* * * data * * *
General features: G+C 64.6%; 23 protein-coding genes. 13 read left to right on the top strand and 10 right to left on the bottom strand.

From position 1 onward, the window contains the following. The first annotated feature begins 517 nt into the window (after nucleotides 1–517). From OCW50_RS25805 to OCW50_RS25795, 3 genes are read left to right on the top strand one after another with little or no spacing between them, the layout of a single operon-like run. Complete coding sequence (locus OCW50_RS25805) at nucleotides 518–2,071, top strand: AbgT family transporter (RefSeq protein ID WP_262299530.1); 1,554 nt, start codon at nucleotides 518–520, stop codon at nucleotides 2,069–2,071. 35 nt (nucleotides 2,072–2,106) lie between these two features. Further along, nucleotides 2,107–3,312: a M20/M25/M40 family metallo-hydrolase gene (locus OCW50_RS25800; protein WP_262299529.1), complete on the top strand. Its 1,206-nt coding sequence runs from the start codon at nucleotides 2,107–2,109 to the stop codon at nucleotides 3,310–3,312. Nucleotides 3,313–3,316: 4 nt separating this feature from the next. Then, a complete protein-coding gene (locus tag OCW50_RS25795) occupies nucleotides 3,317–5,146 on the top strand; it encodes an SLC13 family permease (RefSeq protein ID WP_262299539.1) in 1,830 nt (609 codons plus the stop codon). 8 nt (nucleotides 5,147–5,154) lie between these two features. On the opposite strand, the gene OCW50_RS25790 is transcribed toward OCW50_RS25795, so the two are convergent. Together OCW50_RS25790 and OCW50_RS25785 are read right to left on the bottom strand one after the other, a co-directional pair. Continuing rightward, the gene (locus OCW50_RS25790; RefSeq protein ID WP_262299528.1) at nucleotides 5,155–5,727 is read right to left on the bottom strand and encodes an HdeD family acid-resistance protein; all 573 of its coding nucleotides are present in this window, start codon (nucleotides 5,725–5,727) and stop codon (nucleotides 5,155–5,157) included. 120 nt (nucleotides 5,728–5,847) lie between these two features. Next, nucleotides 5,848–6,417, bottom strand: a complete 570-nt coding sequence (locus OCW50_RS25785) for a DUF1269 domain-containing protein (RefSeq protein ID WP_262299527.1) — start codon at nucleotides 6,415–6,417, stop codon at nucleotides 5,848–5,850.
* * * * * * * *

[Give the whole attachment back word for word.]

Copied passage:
General features: G+C 64.6%; 23 protein-coding genes. 13 read left to right on the top strand and 10 right to left on the bottom strand.

From position 1 onward, the window contains the following. The first annotated feature begins 517 nt into the window (after nucleotides 1–517). From OCW50_RS25805 to OCW50_RS25795, 3 genes are read left to right on the top strand one after another with little or no spacing between them, the layout of a single operon-like run. Complete coding sequence (locus OCW50_RS25805) at nucleotides 518–2,071, top strand: AbgT family transporter (RefSeq protein ID WP_262299530.1); 1,554 nt, start codon at nucleotides 518–520, stop codon at nucleotides 2,069–2,071. 35 nt (nucleotides 2,072–2,106) lie between these two features. Further along, nucleotides 2,107–3,312: a M20/M25/M40 family metallo-hydrolase gene (locus OCW50_RS25800; protein WP_262299529.1), complete on the top strand. Its 1,206-nt coding sequence runs from the start codon at nucleotides 2,107–2,109 to the stop codon at nucleotides 3,310–3,312. Nucleotides 3,313–3,316: 4 nt separating this feature from the next. Then, a complete protein-coding gene (locus tag OCW50_RS25795) occupies nucleotides 3,317–5,146 on the top strand; it encodes an SLC13 family permease (RefSeq protein ID WP_262299539.1) in 1,830 nt (609 codons plus the stop codon). 8 nt (nucleotides 5,147–5,154) lie between these two features. On the opposite strand, the gene OCW50_RS25790 is transcribed toward OCW50_RS25795, so the two are convergent. Together OCW50_RS25790 and OCW50_RS25785 are read right to left on the bottom strand one after the other, a co-directional pair. Continuing rightward, the gene (locus OCW50_RS25790; RefSeq protein ID WP_262299528.1) at nucleotides 5,155–5,727 is read right to left on the bottom strand and encodes an HdeD family acid-resistance protein; all 573 of its coding nucleotides are present in this window, start codon (nucleotides 5,725–5,727) and stop codon (nucleotides 5,155–5,157) included. 120 nt (nucleotides 5,728–5,847) lie between these two features. Next, nucleotides 5,848–6,417, bottom strand: a complete 570-nt coding sequence (locus OCW50_RS25785) for a DUF1269 domain-containing protein (RefSeq protein ID WP_262299527.1) — start codon at nucleotides 6,415–6,417, stop codon at nucleotides 5,848–5,850.